Sunday, October 15, 2017

Tough Guys Don't Dance (1984)

After going big with The Executioner's Song and then indulging himself with Ancient Evenings, Norman Mailer trimmed back the metric word tonnage for this genre exercise, which at least is fun to read. It's basically hardboiled detective fiction. In this case the person doing the detecting is an amateur, Tim Madden, who is a marijuana grower and bartender. Naturally he is the prime suspect in a murder too. He is also a drunk and libertine and in general a lot like Mailer's ideal of manly. He is heartsick for a woman who has just left him and he is drinking hard. When Madden comes out of his latest blackout he finds blood all over the front seat of his car and the head of a blonde woman—only the head, no body in sight. So it goes. Crank up the lurid action and mysterious motives like a hurdy-gurdy coming to life. The setting is Provincetown in Cape Cod and there are lots of rich folks, who all seem to be terrified of being seduced by gay homosexuals. It quickly turns out to be the familiar anxiety panic states we know from previous Mailer fiction, perhaps most notably the previous book, Ancient Evenings. But this one also reminds me of an earlier novel, An American Dream, another febrile hallucination with all the Mailer trademarks. Tough Guys Don't Dance was a quickie to meet a contract, but it's clearly Mailer. Somehow so much keeps coming back to anal sex. One character here, an "Acting Chief of Police" with deep military background, is more or less officially put in charge of the homosexual panic. His fear and loathing is trembling on a hair trigger, and we all know what that means. Wait a minute—I'm not sure I do. In 1984, this kind of stuff still might have had some power to shock, and I note for the most part, without giving anything away, that the homophobes are generally on the losing side of things. Still, it's so strange that Mailer keeps coming back to this specter. It's like the gross-out effects in Frank Zappa's music—apparently baked in, and for reasons I'd rather not think about. As private eye stories go, think Ross Macdonald and the infinite complications of fracturing families. At that it's not too bad when Mailer gets out of his own way.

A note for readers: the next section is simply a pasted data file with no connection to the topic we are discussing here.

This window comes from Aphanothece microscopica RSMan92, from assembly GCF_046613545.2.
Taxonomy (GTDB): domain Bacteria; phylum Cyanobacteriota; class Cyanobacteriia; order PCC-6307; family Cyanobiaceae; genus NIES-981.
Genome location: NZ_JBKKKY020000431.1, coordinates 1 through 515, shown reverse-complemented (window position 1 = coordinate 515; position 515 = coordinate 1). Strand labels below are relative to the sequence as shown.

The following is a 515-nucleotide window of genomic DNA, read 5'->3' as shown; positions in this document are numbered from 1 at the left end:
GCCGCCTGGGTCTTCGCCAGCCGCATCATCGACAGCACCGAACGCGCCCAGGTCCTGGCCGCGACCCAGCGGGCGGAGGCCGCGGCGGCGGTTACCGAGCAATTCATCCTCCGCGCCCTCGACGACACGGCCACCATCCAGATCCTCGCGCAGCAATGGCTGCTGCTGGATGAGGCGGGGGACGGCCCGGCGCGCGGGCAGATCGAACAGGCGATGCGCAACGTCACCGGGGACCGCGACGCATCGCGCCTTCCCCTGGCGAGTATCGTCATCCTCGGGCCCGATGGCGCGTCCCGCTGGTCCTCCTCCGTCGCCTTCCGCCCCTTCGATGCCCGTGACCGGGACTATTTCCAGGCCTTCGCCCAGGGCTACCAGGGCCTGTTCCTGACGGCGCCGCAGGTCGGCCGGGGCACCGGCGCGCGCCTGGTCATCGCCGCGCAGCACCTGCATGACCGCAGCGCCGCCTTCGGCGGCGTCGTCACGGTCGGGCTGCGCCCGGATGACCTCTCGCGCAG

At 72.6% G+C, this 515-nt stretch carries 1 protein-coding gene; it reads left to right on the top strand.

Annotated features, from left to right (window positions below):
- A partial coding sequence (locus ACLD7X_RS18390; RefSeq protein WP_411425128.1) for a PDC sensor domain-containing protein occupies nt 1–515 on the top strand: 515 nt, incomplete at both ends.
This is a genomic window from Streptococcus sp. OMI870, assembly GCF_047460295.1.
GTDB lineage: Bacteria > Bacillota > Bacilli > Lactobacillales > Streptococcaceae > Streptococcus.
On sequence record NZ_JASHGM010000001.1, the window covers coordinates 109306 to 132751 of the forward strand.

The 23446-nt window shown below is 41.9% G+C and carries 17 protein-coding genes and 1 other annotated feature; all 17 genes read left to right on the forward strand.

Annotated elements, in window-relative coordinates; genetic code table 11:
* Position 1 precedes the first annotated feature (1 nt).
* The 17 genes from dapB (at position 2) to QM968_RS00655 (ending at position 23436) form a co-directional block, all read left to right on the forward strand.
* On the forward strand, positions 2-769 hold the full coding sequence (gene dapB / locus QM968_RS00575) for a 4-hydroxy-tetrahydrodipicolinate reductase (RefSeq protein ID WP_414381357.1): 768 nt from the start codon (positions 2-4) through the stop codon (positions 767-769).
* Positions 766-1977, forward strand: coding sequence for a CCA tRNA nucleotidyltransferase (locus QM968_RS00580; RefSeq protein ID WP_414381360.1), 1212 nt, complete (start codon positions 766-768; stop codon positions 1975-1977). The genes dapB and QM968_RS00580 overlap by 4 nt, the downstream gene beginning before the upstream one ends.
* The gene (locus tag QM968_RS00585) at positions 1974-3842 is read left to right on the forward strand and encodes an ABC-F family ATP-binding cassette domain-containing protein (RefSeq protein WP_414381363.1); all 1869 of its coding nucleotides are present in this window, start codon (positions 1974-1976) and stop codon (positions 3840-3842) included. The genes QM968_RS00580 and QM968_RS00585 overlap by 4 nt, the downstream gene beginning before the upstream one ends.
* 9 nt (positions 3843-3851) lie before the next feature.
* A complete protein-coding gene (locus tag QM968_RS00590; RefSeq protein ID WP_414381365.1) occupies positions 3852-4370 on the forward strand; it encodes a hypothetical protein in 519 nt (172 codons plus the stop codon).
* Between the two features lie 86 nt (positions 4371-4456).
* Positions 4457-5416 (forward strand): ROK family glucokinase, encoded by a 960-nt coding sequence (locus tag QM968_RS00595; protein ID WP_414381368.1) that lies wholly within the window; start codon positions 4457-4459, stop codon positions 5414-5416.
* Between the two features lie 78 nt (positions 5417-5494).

In 1987, a film version written and directed by Mailer came out. I remember the book but not the movie, at all, yet there it is, all legit-looking with Francis Coppola's name on it and Ryan O'Neal and Isabella Rossellini starring and music by Angelo Badalamenti. The film critic Jonathan Rosenbaum even includes it in his list of 1,000 favorite movies. But I had a hard time seeing past the painfully dated '80s production style. It is technically Mailer's fourth feature, but his filmmaking hand is tentative and distracted by effect, rudimentary at best using visual strategies to tell a story. I don't know his other movies. This one is professionally done, but the doomy literary pretensions are closer to Woody Allen phoning it in on a bad day than anything as raw and vital as, say, a John Cassavetes picture, which I would expect more to be Mailer's aim. Stick with the book if anything.

In case it's not at the library.

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